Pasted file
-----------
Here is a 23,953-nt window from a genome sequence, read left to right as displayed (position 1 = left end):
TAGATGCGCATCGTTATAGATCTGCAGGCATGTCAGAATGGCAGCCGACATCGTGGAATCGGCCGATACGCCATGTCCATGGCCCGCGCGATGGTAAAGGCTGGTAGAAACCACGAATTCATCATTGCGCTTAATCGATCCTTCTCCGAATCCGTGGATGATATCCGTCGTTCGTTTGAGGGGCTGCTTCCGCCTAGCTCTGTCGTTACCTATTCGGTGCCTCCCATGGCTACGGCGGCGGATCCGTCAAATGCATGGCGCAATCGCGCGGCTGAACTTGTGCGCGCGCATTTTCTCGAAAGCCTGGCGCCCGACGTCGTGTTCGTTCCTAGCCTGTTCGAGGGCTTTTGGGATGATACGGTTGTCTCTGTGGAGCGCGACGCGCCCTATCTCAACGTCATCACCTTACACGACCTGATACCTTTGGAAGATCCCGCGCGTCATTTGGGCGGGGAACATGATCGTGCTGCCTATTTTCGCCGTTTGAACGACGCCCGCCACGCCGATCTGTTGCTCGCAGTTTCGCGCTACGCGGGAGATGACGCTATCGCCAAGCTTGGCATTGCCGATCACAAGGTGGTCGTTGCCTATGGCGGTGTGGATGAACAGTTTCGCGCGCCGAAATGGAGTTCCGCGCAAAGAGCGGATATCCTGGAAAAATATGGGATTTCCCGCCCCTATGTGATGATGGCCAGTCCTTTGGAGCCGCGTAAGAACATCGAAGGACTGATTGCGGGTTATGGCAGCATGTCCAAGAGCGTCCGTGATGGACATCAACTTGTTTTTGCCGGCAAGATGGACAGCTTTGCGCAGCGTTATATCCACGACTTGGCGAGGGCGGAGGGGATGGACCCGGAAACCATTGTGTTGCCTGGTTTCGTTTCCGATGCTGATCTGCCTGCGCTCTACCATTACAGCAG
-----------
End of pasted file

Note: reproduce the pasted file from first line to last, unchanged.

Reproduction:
Here is a 23,953-nt window from a genome sequence, read left to right as displayed (position 1 = left end):
TAGATGCGCATCGTTATAGATCTGCAGGCATGTCAGAATGGCAGCCGACATCGTGGAATCGGCCGATACGCCATGTCCATGGCCCGCGCGATGGTAAAGGCTGGTAGAAACCACGAATTCATCATTGCGCTTAATCGATCCTTCTCCGAATCCGTGGATGATATCCGTCGTTCGTTTGAGGGGCTGCTTCCGCCTAGCTCTGTCGTTACCTATTCGGTGCCTCCCATGGCTACGGCGGCGGATCCGTCAAATGCATGGCGCAATCGCGCGGCTGAACTTGTGCGCGCGCATTTTCTCGAAAGCCTGGCGCCCGACGTCGTGTTCGTTCCTAGCCTGTTCGAGGGCTTTTGGGATGATACGGTTGTCTCTGTGGAGCGCGACGCGCCCTATCTCAACGTCATCACCTTACACGACCTGATACCTTTGGAAGATCCCGCGCGTCATTTGGGCGGGGAACATGATCGTGCTGCCTATTTTCGCCGTTTGAACGACGCCCGCCACGCCGATCTGTTGCTCGCAGTTTCGCGCTACGCGGGAGATGACGCTATCGCCAAGCTTGGCATTGCCGATCACAAGGTGGTCGTTGCCTATGGCGGTGTGGATGAACAGTTTCGCGCGCCGAAATGGAGTTCCGCGCAAAGAGCGGATATCCTGGAAAAATATGGGATTTCCCGCCCCTATGTGATGATGGCCAGTCCTTTGGAGCCGCGTAAGAACATCGAAGGACTGATTGCGGGTTATGGCAGCATGTCCAAGAGCGTCCGTGATGGACATCAACTTGTTTTTGCCGGCAAGATGGACAGCTTTGCGCAGCGTTATATCCACGACTTGGCGAGGGCGGAGGGGATGGACCCGGAAACCATTGTGTTGCCTGGTTTCGTTTCCGATGCTGATCTGCCTGCGCTCTACCATTACAGCAG